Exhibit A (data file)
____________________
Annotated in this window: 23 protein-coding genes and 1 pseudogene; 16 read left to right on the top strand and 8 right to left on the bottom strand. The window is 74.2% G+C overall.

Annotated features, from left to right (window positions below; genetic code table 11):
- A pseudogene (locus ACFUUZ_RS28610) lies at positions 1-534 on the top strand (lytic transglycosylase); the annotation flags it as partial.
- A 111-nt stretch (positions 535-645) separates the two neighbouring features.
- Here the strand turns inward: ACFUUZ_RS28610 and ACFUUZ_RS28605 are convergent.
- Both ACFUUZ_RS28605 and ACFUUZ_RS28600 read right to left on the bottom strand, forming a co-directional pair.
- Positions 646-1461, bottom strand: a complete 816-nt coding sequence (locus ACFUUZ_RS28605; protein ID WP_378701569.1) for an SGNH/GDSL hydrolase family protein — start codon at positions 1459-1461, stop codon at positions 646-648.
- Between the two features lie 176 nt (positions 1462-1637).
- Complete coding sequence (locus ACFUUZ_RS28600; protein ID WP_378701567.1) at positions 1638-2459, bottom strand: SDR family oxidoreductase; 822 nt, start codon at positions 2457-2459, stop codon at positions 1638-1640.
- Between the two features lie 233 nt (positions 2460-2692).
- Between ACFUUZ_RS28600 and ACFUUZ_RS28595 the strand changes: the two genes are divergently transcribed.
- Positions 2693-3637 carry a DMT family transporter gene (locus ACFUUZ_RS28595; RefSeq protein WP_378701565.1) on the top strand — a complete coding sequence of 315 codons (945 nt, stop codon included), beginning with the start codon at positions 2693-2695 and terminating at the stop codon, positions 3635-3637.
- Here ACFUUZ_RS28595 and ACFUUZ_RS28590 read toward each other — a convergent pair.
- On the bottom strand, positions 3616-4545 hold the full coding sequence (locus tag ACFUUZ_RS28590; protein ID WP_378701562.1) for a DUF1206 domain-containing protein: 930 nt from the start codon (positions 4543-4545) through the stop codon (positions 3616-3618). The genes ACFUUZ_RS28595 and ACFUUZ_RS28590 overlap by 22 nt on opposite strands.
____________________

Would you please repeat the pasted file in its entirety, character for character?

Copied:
Annotated in this window: 23 protein-coding genes and 1 pseudogene; 16 read left to right on the top strand and 8 right to left on the bottom strand. The window is 74.2% G+C overall.

Annotated features, from left to right (window positions below; genetic code table 11):
- A pseudogene (locus ACFUUZ_RS28610) lies at positions 1-534 on the top strand (lytic transglycosylase); the annotation flags it as partial.
- A 111-nt stretch (positions 535-645) separates the two neighbouring features.
- Here the strand turns inward: ACFUUZ_RS28610 and ACFUUZ_RS28605 are convergent.
- Both ACFUUZ_RS28605 and ACFUUZ_RS28600 read right to left on the bottom strand, forming a co-directional pair.
- Positions 646-1461, bottom strand: a complete 816-nt coding sequence (locus ACFUUZ_RS28605; protein ID WP_378701569.1) for an SGNH/GDSL hydrolase family protein — start codon at positions 1459-1461, stop codon at positions 646-648.
- Between the two features lie 176 nt (positions 1462-1637).
- Complete coding sequence (locus ACFUUZ_RS28600; protein ID WP_378701567.1) at positions 1638-2459, bottom strand: SDR family oxidoreductase; 822 nt, start codon at positions 2457-2459, stop codon at positions 1638-1640.
- Between the two features lie 233 nt (positions 2460-2692).
- Between ACFUUZ_RS28600 and ACFUUZ_RS28595 the strand changes: the two genes are divergently transcribed.
- Positions 2693-3637 carry a DMT family transporter gene (locus ACFUUZ_RS28595; RefSeq protein WP_378701565.1) on the top strand — a complete coding sequence of 315 codons (945 nt, stop codon included), beginning with the start codon at positions 2693-2695 and terminating at the stop codon, positions 3635-3637.
- Here ACFUUZ_RS28595 and ACFUUZ_RS28590 read toward each other — a convergent pair.
- On the bottom strand, positions 3616-4545 hold the full coding sequence (locus tag ACFUUZ_RS28590; protein ID WP_378701562.1) for a DUF1206 domain-containing protein: 930 nt from the start codon (positions 4543-4545) through the stop codon (positions 3616-3618). The genes ACFUUZ_RS28595 and ACFUUZ_RS28590 overlap by 22 nt on opposite strands.